Cathay Pacific Airways is planning to reroute their New York to Hong Kong flight to avoid the airspace of Russia and, in turn, introduce the World’s Longest Commercial Passenger Flight in terms of distance.
This decision came as an expected necessity due to the current Russia-Ukraine conflict. For this reason, multiple other airlines have also rerouted some of their scheduled flights in a way so that they do not go across Russia, instead they around it.
After multiple airlines opted for re-routing their flights to avoid Russia, Russia retaliated by closing its skies for several European countries as well as all UK-linked Countries in a tit-for-tat move.
A spokesperson of Hong Kong’s flagship carrier said, “We are always running contingency routings for potential events or scenarios within the world of aviation,”. Also added that the transatlantic route is more favourable than the Pacific route for the ““strong seasonal tailwinds at this time of the year”.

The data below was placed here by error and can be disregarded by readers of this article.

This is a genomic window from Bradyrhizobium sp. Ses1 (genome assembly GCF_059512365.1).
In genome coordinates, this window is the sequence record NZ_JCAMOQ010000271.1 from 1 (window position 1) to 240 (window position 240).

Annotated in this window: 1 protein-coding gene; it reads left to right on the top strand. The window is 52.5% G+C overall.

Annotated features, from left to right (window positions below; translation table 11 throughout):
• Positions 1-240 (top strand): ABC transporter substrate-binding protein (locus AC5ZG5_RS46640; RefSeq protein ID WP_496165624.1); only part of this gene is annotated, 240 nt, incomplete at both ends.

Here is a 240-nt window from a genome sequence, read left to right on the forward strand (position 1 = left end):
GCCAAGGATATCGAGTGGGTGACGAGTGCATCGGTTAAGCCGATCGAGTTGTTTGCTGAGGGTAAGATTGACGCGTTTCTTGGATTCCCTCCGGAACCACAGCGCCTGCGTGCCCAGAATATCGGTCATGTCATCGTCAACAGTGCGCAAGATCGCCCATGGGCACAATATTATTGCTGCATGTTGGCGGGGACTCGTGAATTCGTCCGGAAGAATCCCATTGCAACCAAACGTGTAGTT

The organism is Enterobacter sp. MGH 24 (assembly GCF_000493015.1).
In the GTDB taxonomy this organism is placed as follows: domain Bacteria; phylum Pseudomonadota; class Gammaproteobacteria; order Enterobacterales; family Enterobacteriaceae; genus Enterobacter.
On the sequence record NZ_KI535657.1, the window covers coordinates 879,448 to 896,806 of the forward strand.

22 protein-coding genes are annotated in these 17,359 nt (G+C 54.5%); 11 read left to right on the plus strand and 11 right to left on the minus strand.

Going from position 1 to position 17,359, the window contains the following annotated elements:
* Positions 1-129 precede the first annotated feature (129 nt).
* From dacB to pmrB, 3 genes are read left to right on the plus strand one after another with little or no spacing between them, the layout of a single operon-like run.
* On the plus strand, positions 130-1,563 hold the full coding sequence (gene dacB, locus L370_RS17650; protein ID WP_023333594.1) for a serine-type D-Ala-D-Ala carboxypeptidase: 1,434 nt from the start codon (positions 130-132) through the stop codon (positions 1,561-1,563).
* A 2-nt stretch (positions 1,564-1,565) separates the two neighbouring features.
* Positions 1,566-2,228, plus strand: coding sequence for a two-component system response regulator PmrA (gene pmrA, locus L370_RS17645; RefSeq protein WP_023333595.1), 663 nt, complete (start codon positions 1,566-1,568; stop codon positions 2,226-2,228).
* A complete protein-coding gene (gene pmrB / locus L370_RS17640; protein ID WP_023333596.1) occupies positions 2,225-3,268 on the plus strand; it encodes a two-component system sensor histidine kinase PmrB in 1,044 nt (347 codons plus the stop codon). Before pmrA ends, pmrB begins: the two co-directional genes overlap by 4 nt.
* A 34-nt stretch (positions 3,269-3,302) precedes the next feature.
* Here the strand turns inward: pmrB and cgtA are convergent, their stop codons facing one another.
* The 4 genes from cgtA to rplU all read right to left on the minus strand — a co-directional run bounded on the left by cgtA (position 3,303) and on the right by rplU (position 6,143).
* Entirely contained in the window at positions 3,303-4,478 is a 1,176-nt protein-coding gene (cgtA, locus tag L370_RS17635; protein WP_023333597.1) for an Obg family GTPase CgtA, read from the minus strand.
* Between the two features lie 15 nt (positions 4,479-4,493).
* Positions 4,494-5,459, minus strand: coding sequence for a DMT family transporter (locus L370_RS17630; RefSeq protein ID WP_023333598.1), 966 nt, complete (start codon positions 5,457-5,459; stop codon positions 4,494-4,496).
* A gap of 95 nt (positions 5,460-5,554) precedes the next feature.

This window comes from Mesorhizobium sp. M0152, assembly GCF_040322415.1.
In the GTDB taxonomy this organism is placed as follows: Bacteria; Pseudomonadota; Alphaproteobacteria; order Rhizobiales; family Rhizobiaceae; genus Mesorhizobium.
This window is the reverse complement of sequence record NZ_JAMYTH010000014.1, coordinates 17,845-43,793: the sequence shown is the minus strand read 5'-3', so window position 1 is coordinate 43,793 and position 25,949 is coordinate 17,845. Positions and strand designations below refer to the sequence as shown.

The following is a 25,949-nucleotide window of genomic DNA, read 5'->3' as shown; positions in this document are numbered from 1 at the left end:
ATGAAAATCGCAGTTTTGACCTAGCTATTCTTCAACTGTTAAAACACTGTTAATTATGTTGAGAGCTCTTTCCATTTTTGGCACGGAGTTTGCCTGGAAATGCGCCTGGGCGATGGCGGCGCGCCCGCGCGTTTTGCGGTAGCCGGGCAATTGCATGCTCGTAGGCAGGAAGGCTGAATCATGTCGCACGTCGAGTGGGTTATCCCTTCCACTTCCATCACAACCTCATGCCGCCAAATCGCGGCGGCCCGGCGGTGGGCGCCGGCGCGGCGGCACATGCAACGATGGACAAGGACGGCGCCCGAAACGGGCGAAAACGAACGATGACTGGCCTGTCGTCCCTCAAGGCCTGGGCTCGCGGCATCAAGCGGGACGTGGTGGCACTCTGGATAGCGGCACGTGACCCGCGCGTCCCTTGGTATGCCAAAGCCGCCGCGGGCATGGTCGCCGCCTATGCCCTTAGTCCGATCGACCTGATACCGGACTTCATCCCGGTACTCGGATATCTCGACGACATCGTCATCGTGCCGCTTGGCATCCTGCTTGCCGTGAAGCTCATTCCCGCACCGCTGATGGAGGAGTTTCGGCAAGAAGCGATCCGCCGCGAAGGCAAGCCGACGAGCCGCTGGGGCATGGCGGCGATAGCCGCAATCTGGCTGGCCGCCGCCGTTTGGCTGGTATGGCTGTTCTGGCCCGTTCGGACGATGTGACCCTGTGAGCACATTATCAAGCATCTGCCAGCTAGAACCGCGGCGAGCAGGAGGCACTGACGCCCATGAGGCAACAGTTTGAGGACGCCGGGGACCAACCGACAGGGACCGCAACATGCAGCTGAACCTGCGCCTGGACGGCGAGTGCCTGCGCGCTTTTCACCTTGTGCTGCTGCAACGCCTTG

The new air path pans over the Atlantic, parts of Europe and Central Asia, instead of the Pacific, covering 10,357 miles or 16.668 km in around 17 hours. According to the website of Cathay Pacific, the New York-to-Hong Kong flight scheduled for 3 April will be in the air non-stop for 17 hours and 50 minutes.
This timeline and distance will surely surpass the current longest flight in the world, which is the Singapore Airlines flight travelling between Singapore and New York’s JFK International Airport. This flight covers a distance of around 15,343 km or 9,534 miles in 18 hours.
Before 2020, Cathay Pacific Airways operated three round trips between the two destinations daily. However, the number of flights became lesser during the pandemic as the number of passengers declined because of Hong Kong’s strict anti-Covid measures.
From April 1st, flights from a total of 9 countries, including the US, will be permitted to land in Hong Kong just as their government eases off some of the strictest Covid-19 travel restrictions.
I reckon something really interesting about your site so I saved to bookmarks.